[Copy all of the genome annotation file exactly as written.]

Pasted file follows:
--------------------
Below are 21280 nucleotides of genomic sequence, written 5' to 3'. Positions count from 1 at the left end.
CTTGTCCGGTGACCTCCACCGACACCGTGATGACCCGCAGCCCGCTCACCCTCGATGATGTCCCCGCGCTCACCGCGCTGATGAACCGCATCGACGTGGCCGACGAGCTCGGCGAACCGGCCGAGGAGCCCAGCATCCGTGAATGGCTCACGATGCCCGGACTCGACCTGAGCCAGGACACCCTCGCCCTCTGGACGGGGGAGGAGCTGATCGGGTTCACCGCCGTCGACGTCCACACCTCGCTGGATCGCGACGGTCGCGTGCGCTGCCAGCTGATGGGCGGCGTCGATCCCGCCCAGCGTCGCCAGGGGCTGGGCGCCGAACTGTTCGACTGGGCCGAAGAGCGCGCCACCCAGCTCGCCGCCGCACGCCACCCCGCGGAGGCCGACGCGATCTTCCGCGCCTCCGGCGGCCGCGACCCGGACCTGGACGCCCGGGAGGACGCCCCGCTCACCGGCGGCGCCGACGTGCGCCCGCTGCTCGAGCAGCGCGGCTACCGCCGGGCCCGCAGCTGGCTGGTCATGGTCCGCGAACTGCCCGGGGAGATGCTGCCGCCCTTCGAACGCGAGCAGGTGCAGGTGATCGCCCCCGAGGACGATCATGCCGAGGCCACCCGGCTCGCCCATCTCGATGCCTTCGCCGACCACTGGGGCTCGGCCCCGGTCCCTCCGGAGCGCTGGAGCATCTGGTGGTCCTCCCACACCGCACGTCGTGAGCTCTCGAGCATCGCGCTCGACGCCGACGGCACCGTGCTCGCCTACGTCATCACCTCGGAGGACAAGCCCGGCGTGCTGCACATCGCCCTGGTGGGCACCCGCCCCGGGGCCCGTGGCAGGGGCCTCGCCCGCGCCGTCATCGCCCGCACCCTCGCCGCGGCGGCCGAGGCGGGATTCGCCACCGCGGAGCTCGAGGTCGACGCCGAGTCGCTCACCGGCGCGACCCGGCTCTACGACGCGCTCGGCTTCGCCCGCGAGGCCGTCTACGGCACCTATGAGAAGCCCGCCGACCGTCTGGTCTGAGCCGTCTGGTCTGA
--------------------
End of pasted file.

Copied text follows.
Below are 21280 nucleotides of genomic sequence, written 5' to 3'. Positions count from 1 at the left end.
CTTGTCCGGTGACCTCCACCGACACCGTGATGACCCGCAGCCCGCTCACCCTCGATGATGTCCCCGCGCTCACCGCGCTGATGAACCGCATCGACGTGGCCGACGAGCTCGGCGAACCGGCCGAGGAGCCCAGCATCCGTGAATGGCTCACGATGCCCGGACTCGACCTGAGCCAGGACACCCTCGCCCTCTGGACGGGGGAGGAGCTGATCGGGTTCACCGCCGTCGACGTCCACACCTCGCTGGATCGCGACGGTCGCGTGCGCTGCCAGCTGATGGGCGGCGTCGATCCCGCCCAGCGTCGCCAGGGGCTGGGCGCCGAACTGTTCGACTGGGCCGAAGAGCGCGCCACCCAGCTCGCCGCCGCACGCCACCCCGCGGAGGCCGACGCGATCTTCCGCGCCTCCGGCGGCCGCGACCCGGACCTGGACGCCCGGGAGGACGCCCCGCTCACCGGCGGCGCCGACGTGCGCCCGCTGCTCGAGCAGCGCGGCTACCGCCGGGCCCGCAGCTGGCTGGTCATGGTCCGCGAACTGCCCGGGGAGATGCTGCCGCCCTTCGAACGCGAGCAGGTGCAGGTGATCGCCCCCGAGGACGATCATGCCGAGGCCACCCGGCTCGCCCATCTCGATGCCTTCGCCGACCACTGGGGCTCGGCCCCGGTCCCTCCGGAGCGCTGGAGCATCTGGTGGTCCTCCCACACCGCACGTCGTGAGCTCTCGAGCATCGCGCTCGACGCCGACGGCACCGTGCTCGCCTACGTCATCACCTCGGAGGACAAGCCCGGCGTGCTGCACATCGCCCTGGTGGGCACCCGCCCCGGGGCCCGTGGCAGGGGCCTCGCCCGCGCCGTCATCGCCCGCACCCTCGCCGCGGCGGCCGAGGCGGGATTCGCCACCGCGGAGCTCGAGGTCGACGCCGAGTCGCTCACCGGCGCGACCCGGCTCTACGACGCGCTCGGCTTCGCCCGCGAGGCCGTCTACGGCACCTATGAGAAGCCCGCCGACCGTCTGGTCTGAGCCGTCTGGTCTGA